The RAPTOR® brand is manufactured by Utility Composites, Inc. (UCI), which is headquartered in Round Rock, Texas. The company was founded in 1993 by Pamela Tucker and Nancy Showers, with the support of friends, family and investors. UCI is the originator of engineered polymer composite fastening technology, and all of its fasteners are made in the USA from materials that are sourced in the USA. Today's RAPTOR fasteners are the result of more than two decades of research and development, which is based on real world customer knowledge and expertise.
 
Image courtesy of RAPTOR


Image courtesy of RAPTOR

 

UCI describes RAPTOR as "a range of completely non-metal, polymer composite plastic finish nails, common nails, brads, pins, staples and specialty fasteners. These nails and staples provide an excellent solution for all industries that require blade and abrasive-friendly, non-rusting, metal-free fasteners."

The company makes no secret of the fact that RAPTOR composite fasteners are more delicate than metal fasteners, and must be handled and used with care and precision to obtain the best performance. There are several videos on its YouTube channel that woodshops will find extremely helpful when thinking about adding composite fasteners to the arsenal. Some product characteristics include the fact that, unlike metal, RAPTOR nails and staples can be put into RF or microwave drying ovens without arcing. These fasteners can also withstand temperatures up to 350°F for several hours. They are UV resistant, and are virtually unaffected by chlorine, acids and solvents such as gasoline and oil.

 

When it comes to temporarily fastening material to a spoilboard for machining, RAPTOR's F/15-100 CP nails are ideal for 3/4" thick stock - and the nails don't always have to be placed in a waste area. If parts of them end up in components, they can be sanded and then painted, or even stained. It is suggested that woodshops test the staining routine before committing to it: the nails and staples usually look like the filler in a very small nail hole, or else completely disappear. That's because the indent is only as wide as the shank, and not the full diameter of the head of the nail.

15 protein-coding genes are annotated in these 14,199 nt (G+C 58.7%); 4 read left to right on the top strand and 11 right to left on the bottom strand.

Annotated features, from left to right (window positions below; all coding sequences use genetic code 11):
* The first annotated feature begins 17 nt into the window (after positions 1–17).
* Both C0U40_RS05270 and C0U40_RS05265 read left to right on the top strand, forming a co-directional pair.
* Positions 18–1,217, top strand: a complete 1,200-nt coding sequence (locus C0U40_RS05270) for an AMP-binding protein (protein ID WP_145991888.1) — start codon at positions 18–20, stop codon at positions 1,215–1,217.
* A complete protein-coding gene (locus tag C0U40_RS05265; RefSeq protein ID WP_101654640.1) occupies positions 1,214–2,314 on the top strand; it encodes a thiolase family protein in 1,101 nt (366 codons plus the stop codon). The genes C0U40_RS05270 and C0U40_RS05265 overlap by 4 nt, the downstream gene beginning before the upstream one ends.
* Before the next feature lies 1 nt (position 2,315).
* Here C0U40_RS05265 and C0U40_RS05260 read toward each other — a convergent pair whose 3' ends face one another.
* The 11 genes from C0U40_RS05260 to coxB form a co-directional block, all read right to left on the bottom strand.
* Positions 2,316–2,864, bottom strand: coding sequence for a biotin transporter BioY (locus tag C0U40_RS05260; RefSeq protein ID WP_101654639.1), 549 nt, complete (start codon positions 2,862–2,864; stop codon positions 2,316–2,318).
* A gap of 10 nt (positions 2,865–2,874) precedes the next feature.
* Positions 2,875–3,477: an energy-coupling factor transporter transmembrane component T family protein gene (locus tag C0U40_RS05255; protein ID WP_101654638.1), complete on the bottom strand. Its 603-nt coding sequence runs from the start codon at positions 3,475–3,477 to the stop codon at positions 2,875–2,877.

One of the nicest aspects of RAPTOR's website is its online store. The company sells direct to woodworkers, and it's very reassuring to have immediate access to tech advice from the people who design, build and reseach the products. The store carries the complete line - 8 lengths of finish nails ranging from 1/2" to 2-1/4" in 15 Ga. and 14 Ga.; 4 lengths of 18 Ga. brad nails; 4 lengths of 18 Ga. pins; 3 lengths of 16 Ga. pins, 3 lengths of 19 Ga. staples; and 4 variations of 16 Ga. staples. The company also offers several industry-specific fasteners, such as clamp nails in 4 lengths (which are primarily used in Jewish Orthodox casket manufacturing), bulk and collated common nails which are used in pallets for international shipping, a 6" spike nail for marking turf, Copula™ pins for joining foam and balsa core, and a snap stud that connects to a stainless-steel snap socket, to hold protective covering (usually over a boat).

RAPTOR has now introduced mountable automated tools for use with CSE automated presses for cabinet door manufacturing. The image at right shows the Omer model 12P.25 CL4-1, which is used with the company's B/18 brads. Automated, mountable tools are also available for composite pins.

For more information on RAPTOR products in North America, visit the company online. Customers in North America can shop the RAPTOR webstore, and international customers can contact the company to purchase direct, or to find a local reseller.